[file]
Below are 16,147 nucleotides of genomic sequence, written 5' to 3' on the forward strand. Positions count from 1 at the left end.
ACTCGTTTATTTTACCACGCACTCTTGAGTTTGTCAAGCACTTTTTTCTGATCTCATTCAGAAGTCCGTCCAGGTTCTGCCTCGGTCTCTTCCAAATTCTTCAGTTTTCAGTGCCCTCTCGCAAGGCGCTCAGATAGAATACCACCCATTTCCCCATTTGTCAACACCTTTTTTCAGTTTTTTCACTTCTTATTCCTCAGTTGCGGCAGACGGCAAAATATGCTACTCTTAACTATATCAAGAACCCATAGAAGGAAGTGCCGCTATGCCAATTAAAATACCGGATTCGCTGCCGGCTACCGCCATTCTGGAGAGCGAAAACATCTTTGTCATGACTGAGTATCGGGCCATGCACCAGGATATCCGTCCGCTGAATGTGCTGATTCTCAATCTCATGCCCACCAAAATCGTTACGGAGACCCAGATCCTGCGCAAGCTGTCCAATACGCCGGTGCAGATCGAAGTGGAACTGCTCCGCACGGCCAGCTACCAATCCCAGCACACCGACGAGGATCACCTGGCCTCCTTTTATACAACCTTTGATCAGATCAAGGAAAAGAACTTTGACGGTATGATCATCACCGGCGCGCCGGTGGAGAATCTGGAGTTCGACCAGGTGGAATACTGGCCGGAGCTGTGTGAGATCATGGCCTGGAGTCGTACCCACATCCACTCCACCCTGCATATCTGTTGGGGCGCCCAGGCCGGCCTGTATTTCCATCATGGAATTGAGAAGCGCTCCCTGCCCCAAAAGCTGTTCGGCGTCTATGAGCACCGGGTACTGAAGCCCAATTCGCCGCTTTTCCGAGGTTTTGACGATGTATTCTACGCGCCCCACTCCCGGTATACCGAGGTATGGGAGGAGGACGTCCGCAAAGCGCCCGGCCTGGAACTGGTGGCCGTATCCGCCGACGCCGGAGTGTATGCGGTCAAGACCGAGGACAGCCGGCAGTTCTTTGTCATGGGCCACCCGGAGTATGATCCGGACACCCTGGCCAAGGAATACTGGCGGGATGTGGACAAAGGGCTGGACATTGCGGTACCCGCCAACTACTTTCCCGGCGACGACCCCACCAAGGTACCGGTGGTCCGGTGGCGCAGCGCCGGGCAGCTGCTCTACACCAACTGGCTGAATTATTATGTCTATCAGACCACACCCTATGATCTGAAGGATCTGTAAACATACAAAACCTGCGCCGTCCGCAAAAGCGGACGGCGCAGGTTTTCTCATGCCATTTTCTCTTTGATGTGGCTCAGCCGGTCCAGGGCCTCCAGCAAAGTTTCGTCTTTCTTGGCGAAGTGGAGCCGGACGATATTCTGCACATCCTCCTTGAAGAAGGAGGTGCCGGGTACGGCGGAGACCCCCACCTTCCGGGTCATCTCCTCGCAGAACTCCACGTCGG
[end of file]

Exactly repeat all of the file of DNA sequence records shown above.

Below are 16,147 nucleotides of genomic sequence, written 5' to 3' on the forward strand. Positions count from 1 at the left end.
ACTCGTTTATTTTACCACGCACTCTTGAGTTTGTCAAGCACTTTTTTCTGATCTCATTCAGAAGTCCGTCCAGGTTCTGCCTCGGTCTCTTCCAAATTCTTCAGTTTTCAGTGCCCTCTCGCAAGGCGCTCAGATAGAATACCACCCATTTCCCCATTTGTCAACACCTTTTTTCAGTTTTTTCACTTCTTATTCCTCAGTTGCGGCAGACGGCAAAATATGCTACTCTTAACTATATCAAGAACCCATAGAAGGAAGTGCCGCTATGCCAATTAAAATACCGGATTCGCTGCCGGCTACCGCCATTCTGGAGAGCGAAAACATCTTTGTCATGACTGAGTATCGGGCCATGCACCAGGATATCCGTCCGCTGAATGTGCTGATTCTCAATCTCATGCCCACCAAAATCGTTACGGAGACCCAGATCCTGCGCAAGCTGTCCAATACGCCGGTGCAGATCGAAGTGGAACTGCTCCGCACGGCCAGCTACCAATCCCAGCACACCGACGAGGATCACCTGGCCTCCTTTTATACAACCTTTGATCAGATCAAGGAAAAGAACTTTGACGGTATGATCATCACCGGCGCGCCGGTGGAGAATCTGGAGTTCGACCAGGTGGAATACTGGCCGGAGCTGTGTGAGATCATGGCCTGGAGTCGTACCCACATCCACTCCACCCTGCATATCTGTTGGGGCGCCCAGGCCGGCCTGTATTTCCATCATGGAATTGAGAAGCGCTCCCTGCCCCAAAAGCTGTTCGGCGTCTATGAGCACCGGGTACTGAAGCCCAATTCGCCGCTTTTCCGAGGTTTTGACGATGTATTCTACGCGCCCCACTCCCGGTATACCGAGGTATGGGAGGAGGACGTCCGCAAAGCGCCCGGCCTGGAACTGGTGGCCGTATCCGCCGACGCCGGAGTGTATGCGGTCAAGACCGAGGACAGCCGGCAGTTCTTTGTCATGGGCCACCCGGAGTATGATCCGGACACCCTGGCCAAGGAATACTGGCGGGATGTGGACAAAGGGCTGGACATTGCGGTACCCGCCAACTACTTTCCCGGCGACGACCCCACCAAGGTACCGGTGGTCCGGTGGCGCAGCGCCGGGCAGCTGCTCTACACCAACTGGCTGAATTATTATGTCTATCAGACCACACCCTATGATCTGAAGGATCTGTAAACATACAAAACCTGCGCCGTCCGCAAAAGCGGACGGCGCAGGTTTTCTCATGCCATTTTCTCTTTGATGTGGCTCAGCCGGTCCAGGGCCTCCAGCAAAGTTTCGTCTTTCTTGGCGAAGTGGAGCCGGACGATATTCTGCACATCCTCCTTGAAGAAGGAGGTGCCGGGTACGGCGGAGACCCCCACCTTCCGGGTCATCTCCTCGCAGAACTCCACGTCGG